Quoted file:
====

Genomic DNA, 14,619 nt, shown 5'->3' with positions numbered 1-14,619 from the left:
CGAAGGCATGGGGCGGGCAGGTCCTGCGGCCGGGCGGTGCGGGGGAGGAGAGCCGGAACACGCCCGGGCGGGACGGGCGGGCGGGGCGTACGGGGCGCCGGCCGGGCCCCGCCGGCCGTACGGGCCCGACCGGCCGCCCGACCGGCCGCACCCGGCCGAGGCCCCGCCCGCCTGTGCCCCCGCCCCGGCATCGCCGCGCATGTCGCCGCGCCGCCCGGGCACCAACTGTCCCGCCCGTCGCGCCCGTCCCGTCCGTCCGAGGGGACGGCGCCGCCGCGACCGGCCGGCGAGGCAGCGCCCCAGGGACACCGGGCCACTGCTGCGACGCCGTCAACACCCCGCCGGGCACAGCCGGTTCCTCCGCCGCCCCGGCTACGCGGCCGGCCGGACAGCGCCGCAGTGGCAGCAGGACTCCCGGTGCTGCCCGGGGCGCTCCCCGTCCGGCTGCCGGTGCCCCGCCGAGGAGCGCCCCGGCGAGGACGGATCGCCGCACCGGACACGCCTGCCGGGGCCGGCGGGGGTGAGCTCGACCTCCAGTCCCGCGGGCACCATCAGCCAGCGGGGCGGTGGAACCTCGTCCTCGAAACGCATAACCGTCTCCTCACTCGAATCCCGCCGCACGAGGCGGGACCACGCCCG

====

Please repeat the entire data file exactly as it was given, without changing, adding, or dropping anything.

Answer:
Genomic DNA, 14,619 nt, shown 5'->3' with positions numbered 1-14,619 from the left:
CGAAGGCATGGGGCGGGCAGGTCCTGCGGCCGGGCGGTGCGGGGGAGGAGAGCCGGAACACGCCCGGGCGGGACGGGCGGGCGGGGCGTACGGGGCGCCGGCCGGGCCCCGCCGGCCGTACGGGCCCGACCGGCCGCCCGACCGGCCGCACCCGGCCGAGGCCCCGCCCGCCTGTGCCCCCGCCCCGGCATCGCCGCGCATGTCGCCGCGCCGCCCGGGCACCAACTGTCCCGCCCGTCGCGCCCGTCCCGTCCGTCCGAGGGGACGGCGCCGCCGCGACCGGCCGGCGAGGCAGCGCCCCAGGGACACCGGGCCACTGCTGCGACGCCGTCAACACCCCGCCGGGCACAGCCGGTTCCTCCGCCGCCCCGGCTACGCGGCCGGCCGGACAGCGCCGCAGTGGCAGCAGGACTCCCGGTGCTGCCCGGGGCGCTCCCCGTCCGGCTGCCGGTGCCCCGCCGAGGAGCGCCCCGGCGAGGACGGATCGCCGCACCGGACACGCCTGCCGGGGCCGGCGGGGGTGAGCTCGACCTCCAGTCCCGCGGGCACCATCAGCCAGCGGGGCGGTGGAACCTCGTCCTCGAAACGCATAACCGTCTCCTCACTCGAATCCCGCCGCACGAGGCGGGACCACGCCCG